Raleigh proposes curfew on sidewalk dining downtown
Posted July 28, 2015
Raleigh, N.C. — City officials are considering experimenting with limiting outdoor dining in downtown Raleigh to balance the concerns of business owners with residents.
Downtown restaurant owners and workers packed a Tuesday afternoon meeting of the City Council's Law & Public Safety Committee, which has been trying to work out a compromise for months since an ordinance was proposed to restrict sidewalk seating to restaurants and prohibit bar patios.
City officials said they have received 30 complaints since June 1 over crowded sidewalks downtown, trash and late-night noise.
"We're looking to you for relief," resident Will Marks told council members. "We're not asking you to shut businesses down. We're asking you to take the greater good and public health into consideration."
The committee recommended a six-month pilot project that would limit outdoor seating to a percentage of an establishment's indoor capacity and would require all patrons back inside at midnight Sundays through Thursdays and 1 a.m. Fridays and Saturdays. Currently, patrons can remain out on restaurant or bar patios until 2 a.m. nightly.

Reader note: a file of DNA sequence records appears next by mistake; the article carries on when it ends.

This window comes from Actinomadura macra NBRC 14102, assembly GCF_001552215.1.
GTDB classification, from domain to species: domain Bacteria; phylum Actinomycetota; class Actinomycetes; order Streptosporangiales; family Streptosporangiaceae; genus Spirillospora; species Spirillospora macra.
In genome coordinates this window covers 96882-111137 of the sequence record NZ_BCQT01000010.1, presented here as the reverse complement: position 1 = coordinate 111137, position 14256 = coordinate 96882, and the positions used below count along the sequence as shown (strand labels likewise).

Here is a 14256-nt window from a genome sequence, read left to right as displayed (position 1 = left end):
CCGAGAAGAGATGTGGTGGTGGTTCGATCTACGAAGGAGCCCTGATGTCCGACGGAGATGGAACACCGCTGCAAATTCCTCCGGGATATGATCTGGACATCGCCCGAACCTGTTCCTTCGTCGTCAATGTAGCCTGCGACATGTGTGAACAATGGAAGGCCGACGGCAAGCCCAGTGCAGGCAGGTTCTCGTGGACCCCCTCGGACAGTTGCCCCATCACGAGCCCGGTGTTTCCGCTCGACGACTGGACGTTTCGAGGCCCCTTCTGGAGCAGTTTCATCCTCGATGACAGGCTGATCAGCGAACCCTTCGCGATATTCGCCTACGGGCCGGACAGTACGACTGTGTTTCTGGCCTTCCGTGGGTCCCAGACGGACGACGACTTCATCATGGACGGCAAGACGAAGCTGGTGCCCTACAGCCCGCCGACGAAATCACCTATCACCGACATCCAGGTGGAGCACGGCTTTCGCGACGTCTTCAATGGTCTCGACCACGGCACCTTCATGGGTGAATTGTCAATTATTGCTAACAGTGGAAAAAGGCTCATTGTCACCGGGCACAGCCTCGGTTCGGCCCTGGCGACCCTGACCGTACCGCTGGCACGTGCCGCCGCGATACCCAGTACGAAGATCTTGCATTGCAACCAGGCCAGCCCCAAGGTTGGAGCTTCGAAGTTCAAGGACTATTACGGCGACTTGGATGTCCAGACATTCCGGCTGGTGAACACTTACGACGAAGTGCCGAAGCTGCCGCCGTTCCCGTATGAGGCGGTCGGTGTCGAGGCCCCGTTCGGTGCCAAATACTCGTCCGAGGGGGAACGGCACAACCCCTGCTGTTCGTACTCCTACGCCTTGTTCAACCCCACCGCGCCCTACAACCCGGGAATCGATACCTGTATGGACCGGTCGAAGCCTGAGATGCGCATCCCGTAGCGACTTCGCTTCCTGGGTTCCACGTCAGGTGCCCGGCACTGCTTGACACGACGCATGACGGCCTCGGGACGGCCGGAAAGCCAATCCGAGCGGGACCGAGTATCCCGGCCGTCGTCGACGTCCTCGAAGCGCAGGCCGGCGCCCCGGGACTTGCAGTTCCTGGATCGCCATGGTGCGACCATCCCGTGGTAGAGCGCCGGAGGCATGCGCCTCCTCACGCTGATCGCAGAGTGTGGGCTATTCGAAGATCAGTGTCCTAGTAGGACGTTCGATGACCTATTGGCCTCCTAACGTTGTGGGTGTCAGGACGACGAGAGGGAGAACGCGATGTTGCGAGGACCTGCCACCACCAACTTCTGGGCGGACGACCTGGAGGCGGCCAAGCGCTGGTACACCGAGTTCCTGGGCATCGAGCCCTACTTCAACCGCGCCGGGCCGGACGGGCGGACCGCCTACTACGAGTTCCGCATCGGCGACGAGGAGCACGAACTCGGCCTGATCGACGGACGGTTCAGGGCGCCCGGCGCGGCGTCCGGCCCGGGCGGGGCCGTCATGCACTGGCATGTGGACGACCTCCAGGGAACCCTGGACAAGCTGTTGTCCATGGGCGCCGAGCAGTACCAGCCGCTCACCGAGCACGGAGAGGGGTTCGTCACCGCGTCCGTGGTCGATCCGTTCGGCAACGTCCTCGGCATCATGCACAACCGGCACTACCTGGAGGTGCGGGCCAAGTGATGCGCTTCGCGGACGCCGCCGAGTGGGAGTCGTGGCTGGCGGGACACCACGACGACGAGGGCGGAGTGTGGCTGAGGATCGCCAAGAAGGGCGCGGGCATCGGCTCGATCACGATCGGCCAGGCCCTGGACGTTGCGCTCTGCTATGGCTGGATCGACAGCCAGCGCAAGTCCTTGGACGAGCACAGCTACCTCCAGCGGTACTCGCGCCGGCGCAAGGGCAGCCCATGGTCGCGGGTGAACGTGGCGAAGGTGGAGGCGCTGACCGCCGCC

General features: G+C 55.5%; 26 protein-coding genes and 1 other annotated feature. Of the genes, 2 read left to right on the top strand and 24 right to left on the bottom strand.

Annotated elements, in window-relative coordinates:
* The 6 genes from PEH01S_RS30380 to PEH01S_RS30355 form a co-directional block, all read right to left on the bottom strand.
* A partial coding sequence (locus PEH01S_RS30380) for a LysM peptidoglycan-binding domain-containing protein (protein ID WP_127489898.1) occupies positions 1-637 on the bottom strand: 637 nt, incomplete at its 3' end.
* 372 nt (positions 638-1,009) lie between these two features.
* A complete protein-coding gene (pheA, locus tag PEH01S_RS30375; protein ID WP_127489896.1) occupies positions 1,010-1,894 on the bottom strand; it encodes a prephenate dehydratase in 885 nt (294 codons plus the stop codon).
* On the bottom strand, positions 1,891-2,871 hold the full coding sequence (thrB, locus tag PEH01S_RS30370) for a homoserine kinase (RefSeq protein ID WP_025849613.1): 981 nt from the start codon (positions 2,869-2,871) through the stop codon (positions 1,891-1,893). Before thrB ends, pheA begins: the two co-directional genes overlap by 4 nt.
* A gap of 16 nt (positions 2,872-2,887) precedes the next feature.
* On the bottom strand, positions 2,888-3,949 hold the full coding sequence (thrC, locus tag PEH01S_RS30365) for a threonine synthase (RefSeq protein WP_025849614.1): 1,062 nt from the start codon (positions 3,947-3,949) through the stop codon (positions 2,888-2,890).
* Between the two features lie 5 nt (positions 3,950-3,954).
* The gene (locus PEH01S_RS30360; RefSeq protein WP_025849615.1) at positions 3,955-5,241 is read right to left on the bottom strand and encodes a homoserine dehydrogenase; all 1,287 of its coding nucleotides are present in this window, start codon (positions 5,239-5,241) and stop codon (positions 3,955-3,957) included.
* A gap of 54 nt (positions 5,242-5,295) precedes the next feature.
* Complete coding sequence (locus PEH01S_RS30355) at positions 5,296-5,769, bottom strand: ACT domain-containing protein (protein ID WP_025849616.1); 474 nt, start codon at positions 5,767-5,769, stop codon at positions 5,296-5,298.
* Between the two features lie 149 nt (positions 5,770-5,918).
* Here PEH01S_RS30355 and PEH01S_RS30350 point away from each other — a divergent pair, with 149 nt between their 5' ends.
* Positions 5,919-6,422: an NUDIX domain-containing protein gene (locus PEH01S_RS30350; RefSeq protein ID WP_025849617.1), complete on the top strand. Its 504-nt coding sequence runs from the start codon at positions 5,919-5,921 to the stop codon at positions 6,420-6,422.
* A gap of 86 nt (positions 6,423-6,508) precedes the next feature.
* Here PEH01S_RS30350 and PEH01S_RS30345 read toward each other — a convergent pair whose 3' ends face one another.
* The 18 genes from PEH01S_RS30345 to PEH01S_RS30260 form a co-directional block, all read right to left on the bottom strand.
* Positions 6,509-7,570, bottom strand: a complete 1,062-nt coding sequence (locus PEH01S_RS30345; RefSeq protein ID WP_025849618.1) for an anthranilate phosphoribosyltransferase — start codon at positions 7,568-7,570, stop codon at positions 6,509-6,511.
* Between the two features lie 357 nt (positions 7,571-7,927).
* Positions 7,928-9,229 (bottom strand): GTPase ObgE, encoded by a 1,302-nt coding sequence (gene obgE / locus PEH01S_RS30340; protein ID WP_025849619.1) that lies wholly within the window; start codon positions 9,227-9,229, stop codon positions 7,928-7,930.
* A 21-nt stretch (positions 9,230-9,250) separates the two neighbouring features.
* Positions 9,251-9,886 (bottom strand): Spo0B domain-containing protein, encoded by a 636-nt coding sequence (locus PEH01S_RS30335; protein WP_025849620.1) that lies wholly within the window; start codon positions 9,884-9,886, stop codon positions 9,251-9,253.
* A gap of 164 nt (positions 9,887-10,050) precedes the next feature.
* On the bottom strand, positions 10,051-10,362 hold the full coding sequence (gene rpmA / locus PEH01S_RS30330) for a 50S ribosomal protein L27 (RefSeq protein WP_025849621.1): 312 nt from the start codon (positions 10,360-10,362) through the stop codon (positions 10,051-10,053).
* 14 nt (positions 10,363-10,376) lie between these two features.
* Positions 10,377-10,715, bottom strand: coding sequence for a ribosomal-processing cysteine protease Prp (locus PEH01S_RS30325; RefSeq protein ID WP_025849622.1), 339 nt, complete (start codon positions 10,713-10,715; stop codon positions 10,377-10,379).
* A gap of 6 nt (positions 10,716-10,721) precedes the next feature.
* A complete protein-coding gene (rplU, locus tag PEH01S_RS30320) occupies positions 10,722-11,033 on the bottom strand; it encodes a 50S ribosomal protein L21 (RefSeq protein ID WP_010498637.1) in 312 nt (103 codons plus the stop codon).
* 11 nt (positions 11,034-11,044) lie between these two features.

Council members noted that even New York City cuts off sidewalk seating at restaurants and bars at 1 a.m.
But Zack Medford, the owner of Paddy O'Beers on Fayetteville Street, said instituting such limits in downtown Raleigh would hurt his and other businesses.
"It's going to discourage future businesses from opening in downtown Raleigh. It's going to hurt the bottom line on revenue for many, many local businesses," Medford said.
Workers told council members that they feared losing their jobs if the sidewalk dining curfew causes bars and restaurants to cut back on staff.
Deputy Police Chief J.C. Perry asked council members to keep the proposed regulations as simple as possible so it's not too difficult to enforce.
The full City Council still has to sign off on the plan and is expected to take it up next week. If approved, the council would look at extending, dropping or changing the restrictions early next year.